It is for young professionals like you that we have created this comprehensive guide to income tax basics and explained everything… in Plain English. Read on.

What do the terms ‘Tax Year’ mean?

Tax Year is also known as Previous Year or Financial Year. It refers to the 12-month period that starts on April 1st and ends on March 31st of the next year. Tax Year starts and ends on these exact dates irrespective of when you start your job. Tax Year is the duration for which income taxes are withheld for earnings or the year for which income tax return is being filed.

What is the amount of income on which tax is paid?

Income tax has to be paid on all of your sources of income. Your total income is the sum total of all the following major income sources:

  • Income from Salary
  • Income from House Property
  • Income from Gain or Loss obtained from selling a capital asset
  • Income from Business
  • Income from saving bank accounts, fixed deposits, family pensions, cash gifts, etc.

The amount of tax to be paid also depends on your age and gender as there are different income slabs for men, women, and senior citizens.

What are the documents required for filing income tax?

Filing income tax can be a daunting tax for first-timers. We recommend taking the help of an experienced chartered accountant. However, you will need to provide/submit the following documents:

  • Form 16 – provided by the company you’re employed at. This gives the details of the deductions made from your salary marking that you have paid the income tax on your salary
  • Form 16A – given by the bank or a financial institution where you have invested in term deposits. This form contains the details of deductions made on your term deposits
  • Bank Statement Summary – a detailed preview of the transactions made by you all through the financial year
  • Property details – details of any property bought or sold by you in the previous financial year have to be clearly shown during the filing
  • Interest Certificate – this document can help you save on taxes by showing that you’re paying back your house loan through monthly installments

Income taxes may seem daunting but they are an essential duty of all earning citizens also obliged upon them by the law. The collected amount helps in further development of the nation, and in an indirect way, is invested back on the citizens themselves.

Author Bio: Brenda Cagara

Brenda has been writing for websites, articles and blogs for five years now. She has written for a variety of niches but her main focus is business, tax, and finance. Currently, She is working with Riz & Mona Consultancy which offers company formation and branch office Dubai services. Other services are products registration, visa processing, bank account opening, trade license, trade mark, local sponsors and many more.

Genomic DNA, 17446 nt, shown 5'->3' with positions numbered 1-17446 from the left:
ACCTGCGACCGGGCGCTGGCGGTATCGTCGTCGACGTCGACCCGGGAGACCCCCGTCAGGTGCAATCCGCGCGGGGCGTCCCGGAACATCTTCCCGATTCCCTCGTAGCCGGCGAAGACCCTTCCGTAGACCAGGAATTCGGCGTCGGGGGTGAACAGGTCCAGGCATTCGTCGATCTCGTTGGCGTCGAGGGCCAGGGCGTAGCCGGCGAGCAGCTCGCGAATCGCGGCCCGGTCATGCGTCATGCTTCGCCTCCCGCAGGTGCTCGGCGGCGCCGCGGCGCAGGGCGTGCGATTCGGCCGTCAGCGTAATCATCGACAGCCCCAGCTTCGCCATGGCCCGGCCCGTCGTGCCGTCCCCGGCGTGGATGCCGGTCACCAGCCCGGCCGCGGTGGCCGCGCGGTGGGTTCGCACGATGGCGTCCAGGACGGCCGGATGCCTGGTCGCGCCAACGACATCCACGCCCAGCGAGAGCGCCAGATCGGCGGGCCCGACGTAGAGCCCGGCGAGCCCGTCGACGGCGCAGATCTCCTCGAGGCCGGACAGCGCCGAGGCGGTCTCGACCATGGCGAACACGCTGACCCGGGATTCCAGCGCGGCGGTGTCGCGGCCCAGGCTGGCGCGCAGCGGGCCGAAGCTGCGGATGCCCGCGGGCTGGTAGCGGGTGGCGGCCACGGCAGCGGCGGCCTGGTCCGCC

Get more from your tax refund

Before spending your tax refund – you might consider investing your refund
or using it to increase your financial security.

While everyone’s needs are different, here are some optional uses of your refund that may work for you.

Contribute your refund to your employer’s 401(k) plan. If your employer offers a matching contribution, that’s an immediate return on your money in addition to deferring taxes on your contribution. And, funds in the plan grow free of tax until withdrawal.

Use your refund to pay down credit card balances – you could earn a double-digit return.

Consider investing your refund in your child’s education. Both Section 529 college savings plans and education savings accounts offer tax-advantaged ways to save for college costs.

Take full advantage of your IRA options for retirement savings. Both Traditional and Roth IRAs are great ways to save for retirement.

If you’ve maximized your retirement and education savings, and your credit cards are under control, put your refund in diversified investments that make sense for your age and financial situation.

Ask yourself if getting a big refund every year is a smart idea. Would you rather invest your money during the year instead of making an interest-free loan to the government? If so, consider filing an updated Form W-4 with your employer.

Taxes | Ins and outs of interest expenses

Can you deduct interest expenses on your 2016 tax return? It depends. Generally, the tax law requires you to allocate interest payments under a complex set of rules. The tax results vary, based on whether the expense is characterized as mortgage interest, investment interest, business interest, or personal interest.

  • Mortgage interest: This is interest paid on a mortgage used to secure a qualified home (technically called “qualified residence interest”). The home can be your principal residence or one other place, like a vacation home. Generally, your deduction is limited to interest paid on the first $1 million of acquisition debt and up to $100,000 of home equity debt.
  • Investment interest: When you borrow money to invest in say, securities or investment real estate, the interest is deductible up to the amount of your “net investment income” for the year. This includes most income items such as royalties, interest, and annuity payments.